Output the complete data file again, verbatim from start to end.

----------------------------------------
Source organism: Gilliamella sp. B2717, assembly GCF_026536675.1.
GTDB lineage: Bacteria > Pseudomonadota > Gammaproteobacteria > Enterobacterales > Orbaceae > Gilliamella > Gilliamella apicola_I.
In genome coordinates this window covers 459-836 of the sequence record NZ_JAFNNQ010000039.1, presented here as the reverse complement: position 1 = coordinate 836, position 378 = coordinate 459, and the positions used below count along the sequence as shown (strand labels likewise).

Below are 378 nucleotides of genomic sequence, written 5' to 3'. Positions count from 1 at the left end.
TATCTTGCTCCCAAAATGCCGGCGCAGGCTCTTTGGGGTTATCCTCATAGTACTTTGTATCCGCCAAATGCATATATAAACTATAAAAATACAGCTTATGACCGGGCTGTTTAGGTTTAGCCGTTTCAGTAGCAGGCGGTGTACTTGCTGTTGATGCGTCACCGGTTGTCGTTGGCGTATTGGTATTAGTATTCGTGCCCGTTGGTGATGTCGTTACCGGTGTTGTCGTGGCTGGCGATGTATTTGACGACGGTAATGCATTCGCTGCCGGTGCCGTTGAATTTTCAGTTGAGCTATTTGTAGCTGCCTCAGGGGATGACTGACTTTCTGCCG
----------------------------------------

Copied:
Source organism: Gilliamella sp. B2717, assembly GCF_026536675.1.
GTDB lineage: Bacteria > Pseudomonadota > Gammaproteobacteria > Enterobacterales > Orbaceae > Gilliamella > Gilliamella apicola_I.
In genome coordinates this window covers 459-836 of the sequence record NZ_JAFNNQ010000039.1, presented here as the reverse complement: position 1 = coordinate 836, position 378 = coordinate 459, and the positions used below count along the sequence as shown (strand labels likewise).

Below are 378 nucleotides of genomic sequence, written 5' to 3'. Positions count from 1 at the left end.
TATCTTGCTCCCAAAATGCCGGCGCAGGCTCTTTGGGGTTATCCTCATAGTACTTTGTATCCGCCAAATGCATATATAAACTATAAAAATACAGCTTATGACCGGGCTGTTTAGGTTTAGCCGTTTCAGTAGCAGGCGGTGTACTTGCTGTTGATGCGTCACCGGTTGTCGTTGGCGTATTGGTATTAGTATTCGTGCCCGTTGGTGATGTCGTTACCGGTGTTGTCGTGGCTGGCGATGTATTTGACGACGGTAATGCATTCGCTGCCGGTGCCGTTGAATTTTCAGTTGAGCTATTTGTAGCTGCCTCAGGGGATGACTGACTTTCTGCCG